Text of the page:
Adrien-Marie Legendre introduced an approach for dealing with errors in measurements that remains one of the most important tools used by engineers and scientists. Legendre was part of a group of mathematicians, along with Laplace, Lagrange, and Monge, who laid the foundations for a more quantitative approach to science and engineering that took hold at the beginning of the 19th century. Legendre worked on predicting the trajectory of cannon balls, measuring the shape of the Earth, and astronomy. In all three areas, he faced a recurring problem — how to make the best choice among several alternatives based on data that are inherently contaminated by error.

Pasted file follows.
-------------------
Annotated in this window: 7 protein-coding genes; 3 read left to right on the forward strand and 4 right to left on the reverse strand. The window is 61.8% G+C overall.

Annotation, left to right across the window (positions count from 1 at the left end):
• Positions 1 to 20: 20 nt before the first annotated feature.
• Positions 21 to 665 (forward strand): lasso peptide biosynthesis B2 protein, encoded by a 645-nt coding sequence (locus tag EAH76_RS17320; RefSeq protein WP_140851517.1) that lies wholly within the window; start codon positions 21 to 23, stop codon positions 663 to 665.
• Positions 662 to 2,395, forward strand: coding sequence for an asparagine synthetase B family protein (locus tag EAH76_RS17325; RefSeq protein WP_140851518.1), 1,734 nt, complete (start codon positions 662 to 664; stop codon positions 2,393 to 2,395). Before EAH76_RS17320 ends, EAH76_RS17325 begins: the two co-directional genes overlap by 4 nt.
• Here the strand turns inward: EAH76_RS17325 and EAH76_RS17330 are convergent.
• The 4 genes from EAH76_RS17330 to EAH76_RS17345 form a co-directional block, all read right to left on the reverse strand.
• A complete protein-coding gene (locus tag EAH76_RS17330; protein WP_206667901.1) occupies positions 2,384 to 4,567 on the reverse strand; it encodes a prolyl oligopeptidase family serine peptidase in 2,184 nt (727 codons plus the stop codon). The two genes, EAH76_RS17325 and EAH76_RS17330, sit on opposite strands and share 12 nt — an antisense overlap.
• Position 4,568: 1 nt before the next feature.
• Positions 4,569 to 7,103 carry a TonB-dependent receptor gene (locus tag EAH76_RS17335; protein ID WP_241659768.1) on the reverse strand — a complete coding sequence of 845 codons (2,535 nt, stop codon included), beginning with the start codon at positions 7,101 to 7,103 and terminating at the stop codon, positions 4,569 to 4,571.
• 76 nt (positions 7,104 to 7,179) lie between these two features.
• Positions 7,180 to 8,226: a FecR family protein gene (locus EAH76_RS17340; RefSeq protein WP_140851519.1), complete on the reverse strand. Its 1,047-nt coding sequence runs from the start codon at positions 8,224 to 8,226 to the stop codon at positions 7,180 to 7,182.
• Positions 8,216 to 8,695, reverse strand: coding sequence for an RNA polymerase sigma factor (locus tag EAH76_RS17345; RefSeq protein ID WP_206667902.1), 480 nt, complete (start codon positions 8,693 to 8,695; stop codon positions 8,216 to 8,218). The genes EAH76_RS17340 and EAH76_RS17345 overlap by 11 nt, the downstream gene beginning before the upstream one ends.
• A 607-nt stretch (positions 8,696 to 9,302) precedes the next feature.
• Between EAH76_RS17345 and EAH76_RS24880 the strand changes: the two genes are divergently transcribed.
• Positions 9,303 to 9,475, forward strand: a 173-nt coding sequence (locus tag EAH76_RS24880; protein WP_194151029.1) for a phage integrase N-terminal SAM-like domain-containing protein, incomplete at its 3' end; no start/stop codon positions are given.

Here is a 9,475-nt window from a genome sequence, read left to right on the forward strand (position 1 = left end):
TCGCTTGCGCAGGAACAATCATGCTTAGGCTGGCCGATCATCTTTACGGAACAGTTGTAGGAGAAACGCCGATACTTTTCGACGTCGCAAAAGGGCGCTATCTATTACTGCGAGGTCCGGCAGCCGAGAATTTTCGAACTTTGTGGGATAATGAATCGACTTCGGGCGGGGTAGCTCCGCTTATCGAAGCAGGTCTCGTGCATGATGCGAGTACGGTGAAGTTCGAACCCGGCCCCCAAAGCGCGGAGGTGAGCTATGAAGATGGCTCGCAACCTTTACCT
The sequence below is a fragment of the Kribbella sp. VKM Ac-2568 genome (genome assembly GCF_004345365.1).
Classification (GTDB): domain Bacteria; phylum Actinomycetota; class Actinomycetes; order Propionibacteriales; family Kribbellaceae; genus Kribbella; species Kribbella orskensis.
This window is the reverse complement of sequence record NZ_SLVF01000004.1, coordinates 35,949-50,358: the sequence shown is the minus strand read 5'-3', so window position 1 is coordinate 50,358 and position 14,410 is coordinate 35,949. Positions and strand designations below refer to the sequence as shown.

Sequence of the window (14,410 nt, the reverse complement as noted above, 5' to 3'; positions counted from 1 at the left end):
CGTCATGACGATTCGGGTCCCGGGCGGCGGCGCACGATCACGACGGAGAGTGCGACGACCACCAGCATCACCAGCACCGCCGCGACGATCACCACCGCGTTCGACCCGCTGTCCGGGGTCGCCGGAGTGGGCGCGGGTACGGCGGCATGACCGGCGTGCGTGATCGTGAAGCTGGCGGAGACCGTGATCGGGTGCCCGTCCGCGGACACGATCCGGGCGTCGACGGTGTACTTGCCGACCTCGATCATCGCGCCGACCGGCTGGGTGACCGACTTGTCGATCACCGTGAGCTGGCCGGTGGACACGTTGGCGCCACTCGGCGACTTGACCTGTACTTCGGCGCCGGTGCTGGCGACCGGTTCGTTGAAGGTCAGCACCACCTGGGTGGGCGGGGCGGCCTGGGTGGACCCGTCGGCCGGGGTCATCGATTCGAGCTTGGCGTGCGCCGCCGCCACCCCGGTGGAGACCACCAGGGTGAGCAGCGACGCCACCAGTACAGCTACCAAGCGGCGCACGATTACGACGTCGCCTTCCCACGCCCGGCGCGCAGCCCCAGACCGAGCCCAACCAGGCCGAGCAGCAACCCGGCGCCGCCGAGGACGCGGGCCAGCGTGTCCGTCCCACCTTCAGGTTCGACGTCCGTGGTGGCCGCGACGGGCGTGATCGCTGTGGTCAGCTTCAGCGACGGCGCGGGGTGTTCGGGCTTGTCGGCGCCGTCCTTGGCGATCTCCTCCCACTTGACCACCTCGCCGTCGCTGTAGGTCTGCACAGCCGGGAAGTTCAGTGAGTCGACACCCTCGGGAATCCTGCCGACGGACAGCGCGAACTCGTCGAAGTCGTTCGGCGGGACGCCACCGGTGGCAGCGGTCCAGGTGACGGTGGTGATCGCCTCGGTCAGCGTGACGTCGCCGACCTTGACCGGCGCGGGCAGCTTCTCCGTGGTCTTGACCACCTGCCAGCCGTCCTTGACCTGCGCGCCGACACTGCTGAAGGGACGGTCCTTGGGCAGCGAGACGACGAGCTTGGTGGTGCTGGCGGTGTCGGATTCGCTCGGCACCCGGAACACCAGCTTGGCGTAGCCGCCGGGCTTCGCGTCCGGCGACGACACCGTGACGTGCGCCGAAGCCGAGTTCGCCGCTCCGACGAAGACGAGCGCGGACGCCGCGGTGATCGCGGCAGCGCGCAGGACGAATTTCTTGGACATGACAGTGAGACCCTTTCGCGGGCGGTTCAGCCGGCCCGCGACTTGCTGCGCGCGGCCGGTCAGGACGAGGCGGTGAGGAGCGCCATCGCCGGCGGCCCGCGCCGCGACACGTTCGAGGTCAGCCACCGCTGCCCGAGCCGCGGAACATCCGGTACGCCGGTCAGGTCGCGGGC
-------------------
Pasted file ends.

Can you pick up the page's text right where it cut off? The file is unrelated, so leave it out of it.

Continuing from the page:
Legendre was studying the problem of identifying the orbit of a comet when he seized on the approach known as the least squared error. Typically, astronomers have a small set of measurements of the position of a comet collected during the short time that it is near the sun and visible in the sky. From these data, astronomers want to identify the equation that describes the comet’s entire orbital path around the sun and predicts the next time the comet will be visible in the sky. The problem is that no equation fits the measured positions of the comet because each of the measurements is contaminated by the addition of errors. These errors arise from a variety of sources. Astronomers work hard to minimize errors in measurement, but inevitably they occur.